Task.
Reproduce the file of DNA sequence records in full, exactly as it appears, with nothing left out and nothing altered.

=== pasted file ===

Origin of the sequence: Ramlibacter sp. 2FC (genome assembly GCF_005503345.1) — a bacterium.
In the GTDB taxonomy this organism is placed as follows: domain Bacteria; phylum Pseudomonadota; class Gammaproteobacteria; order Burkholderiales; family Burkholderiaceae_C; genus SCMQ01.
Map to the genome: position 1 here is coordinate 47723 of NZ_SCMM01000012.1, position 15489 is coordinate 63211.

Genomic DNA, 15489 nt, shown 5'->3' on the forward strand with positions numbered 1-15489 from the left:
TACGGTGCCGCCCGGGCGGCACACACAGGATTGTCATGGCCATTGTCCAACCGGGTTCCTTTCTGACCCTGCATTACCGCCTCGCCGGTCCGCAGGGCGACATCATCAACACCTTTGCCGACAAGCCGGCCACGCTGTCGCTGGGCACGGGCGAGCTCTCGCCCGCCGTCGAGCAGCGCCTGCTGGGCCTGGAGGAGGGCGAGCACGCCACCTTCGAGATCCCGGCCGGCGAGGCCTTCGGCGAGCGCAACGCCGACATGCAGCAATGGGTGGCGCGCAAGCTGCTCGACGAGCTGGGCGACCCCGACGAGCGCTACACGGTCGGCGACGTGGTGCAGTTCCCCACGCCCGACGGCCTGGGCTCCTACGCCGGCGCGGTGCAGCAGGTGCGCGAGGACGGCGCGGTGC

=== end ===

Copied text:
Origin of the sequence: Ramlibacter sp. 2FC (genome assembly GCF_005503345.1) — a bacterium.
In the GTDB taxonomy this organism is placed as follows: domain Bacteria; phylum Pseudomonadota; class Gammaproteobacteria; order Burkholderiales; family Burkholderiaceae_C; genus SCMQ01.
Map to the genome: position 1 here is coordinate 47723 of NZ_SCMM01000012.1, position 15489 is coordinate 63211.

Genomic DNA, 15489 nt, shown 5'->3' on the forward strand with positions numbered 1-15489 from the left:
TACGGTGCCGCCCGGGCGGCACACACAGGATTGTCATGGCCATTGTCCAACCGGGTTCCTTTCTGACCCTGCATTACCGCCTCGCCGGTCCGCAGGGCGACATCATCAACACCTTTGCCGACAAGCCGGCCACGCTGTCGCTGGGCACGGGCGAGCTCTCGCCCGCCGTCGAGCAGCGCCTGCTGGGCCTGGAGGAGGGCGAGCACGCCACCTTCGAGATCCCGGCCGGCGAGGCCTTCGGCGAGCGCAACGCCGACATGCAGCAATGGGTGGCGCGCAAGCTGCTCGACGAGCTGGGCGACCCCGACGAGCGCTACACGGTCGGCGACGTGGTGCAGTTCCCCACGCCCGACGGCCTGGGCTCCTACGCCGGCGCGGTGCAGCAGGTGCGCGAGGACGGCGCGGTGC